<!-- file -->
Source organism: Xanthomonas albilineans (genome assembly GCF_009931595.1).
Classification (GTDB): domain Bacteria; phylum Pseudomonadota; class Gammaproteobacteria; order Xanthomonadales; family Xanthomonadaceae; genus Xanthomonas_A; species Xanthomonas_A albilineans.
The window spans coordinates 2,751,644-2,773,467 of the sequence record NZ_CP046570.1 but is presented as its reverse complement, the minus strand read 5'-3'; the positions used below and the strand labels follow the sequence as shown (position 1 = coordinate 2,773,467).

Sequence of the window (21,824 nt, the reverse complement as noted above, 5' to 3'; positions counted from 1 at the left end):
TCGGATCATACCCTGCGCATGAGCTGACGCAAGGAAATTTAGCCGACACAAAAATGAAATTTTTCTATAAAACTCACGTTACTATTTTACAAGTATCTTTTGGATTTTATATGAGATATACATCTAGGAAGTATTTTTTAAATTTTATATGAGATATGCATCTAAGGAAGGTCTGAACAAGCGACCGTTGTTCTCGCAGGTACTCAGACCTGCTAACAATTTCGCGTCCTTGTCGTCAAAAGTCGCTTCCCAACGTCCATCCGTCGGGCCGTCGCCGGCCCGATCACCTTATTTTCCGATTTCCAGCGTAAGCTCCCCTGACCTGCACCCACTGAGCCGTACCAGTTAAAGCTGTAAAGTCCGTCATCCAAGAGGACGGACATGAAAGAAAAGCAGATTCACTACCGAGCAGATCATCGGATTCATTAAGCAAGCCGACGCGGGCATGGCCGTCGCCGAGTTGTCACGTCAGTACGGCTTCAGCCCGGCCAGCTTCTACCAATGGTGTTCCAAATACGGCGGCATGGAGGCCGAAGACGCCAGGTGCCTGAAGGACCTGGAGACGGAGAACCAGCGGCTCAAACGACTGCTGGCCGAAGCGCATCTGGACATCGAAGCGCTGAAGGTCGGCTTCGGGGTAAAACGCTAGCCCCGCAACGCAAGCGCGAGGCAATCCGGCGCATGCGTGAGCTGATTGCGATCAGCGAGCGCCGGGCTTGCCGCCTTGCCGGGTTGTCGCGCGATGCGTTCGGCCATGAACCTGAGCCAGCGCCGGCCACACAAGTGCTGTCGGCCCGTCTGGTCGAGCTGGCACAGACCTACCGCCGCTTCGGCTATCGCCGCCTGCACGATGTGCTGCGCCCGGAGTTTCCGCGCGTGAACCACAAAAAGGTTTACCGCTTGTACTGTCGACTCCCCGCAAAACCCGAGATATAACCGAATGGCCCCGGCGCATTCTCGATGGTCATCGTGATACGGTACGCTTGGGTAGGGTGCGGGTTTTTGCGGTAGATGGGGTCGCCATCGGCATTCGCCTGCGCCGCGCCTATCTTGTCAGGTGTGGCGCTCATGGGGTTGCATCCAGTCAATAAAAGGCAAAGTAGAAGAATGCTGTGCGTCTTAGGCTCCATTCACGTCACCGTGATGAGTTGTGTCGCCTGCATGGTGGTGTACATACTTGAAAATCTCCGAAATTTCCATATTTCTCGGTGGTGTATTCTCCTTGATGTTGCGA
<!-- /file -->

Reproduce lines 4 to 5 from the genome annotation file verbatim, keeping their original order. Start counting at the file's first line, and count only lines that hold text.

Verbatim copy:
Sequence of the window (21,824 nt, the reverse complement as noted above, 5' to 3'; positions counted from 1 at the left end):
TCGGATCATACCCTGCGCATGAGCTGACGCAAGGAAATTTAGCCGACACAAAAATGAAATTTTTCTATAAAACTCACGTTACTATTTTACAAGTATCTTTTGGATTTTATATGAGATATACATCTAGGAAGTATTTTTTAAATTTTATATGAGATATGCATCTAAGGAAGGTCTGAACAAGCGACCGTTGTTCTCGCAGGTACTCAGACCTGCTAACAATTTCGCGTCCTTGTCGTCAAAAGTCGCTTCCCAACGTCCATCCGTCGGGCCGTCGCCGGCCCGATCACCTTATTTTCCGATTTCCAGCGTAAGCTCCCCTGACCTGCACCCACTGAGCCGTACCAGTTAAAGCTGTAAAGTCCGTCATCCAAGAGGACGGACATGAAAGAAAAGCAGATTCACTACCGAGCAGATCATCGGATTCATTAAGCAAGCCGACGCGGGCATGGCCGTCGCCGAGTTGTCACGTCAGTACGGCTTCAGCCCGGCCAGCTTCTACCAATGGTGTTCCAAATACGGCGGCATGGAGGCCGAAGACGCCAGGTGCCTGAAGGACCTGGAGACGGAGAACCAGCGGCTCAAACGACTGCTGGCCGAAGCGCATCTGGACATCGAAGCGCTGAAGGTCGGCTTCGGGGTAAAACGCTAGCCCCGCAACGCAAGCGCGAGGCAATCCGGCGCATGCGTGAGCTGATTGCGATCAGCGAGCGCCGGGCTTGCCGCCTTGCCGGGTTGTCGCGCGATGCGTTCGGCCATGAACCTGAGCCAGCGCCGGCCACACAAGTGCTGTCGGCCCGTCTGGTCGAGCTGGCACAGACCTACCGCCGCTTCGGCTATCGCCGCCTGCACGATGTGCTGCGCCCGGAGTTTCCGCGCGTGAACCACAAAAAGGTTTACCGCTTGTACTGTCGACTCCCCGCAAAACCCGAGATATAACCGAATGGCCCCGGCGCATTCTCGATGGTCATCGTGATACGGTACGCTTGGGTAGGGTGCGGGTTTTTGCGGTAGATGGGGTCGCCATCGGCATTCGCCTGCGCCGCGCCTATCTTGTCAGGTGTGGCGCTCATGGGGTTGCATCCAGTCAATAAAAGGCAAAGTAGAAGAATGCTGTGCGTCTTAGGCTCCATTCACGTCACCGTGATGAGTTGTGTCGCCTGCATGGTGGTGTACATACTTGAAAATCTCCGAAATTTCCATATTTCTCGGTGGTGTATTCTCCTTGATGTTGCGA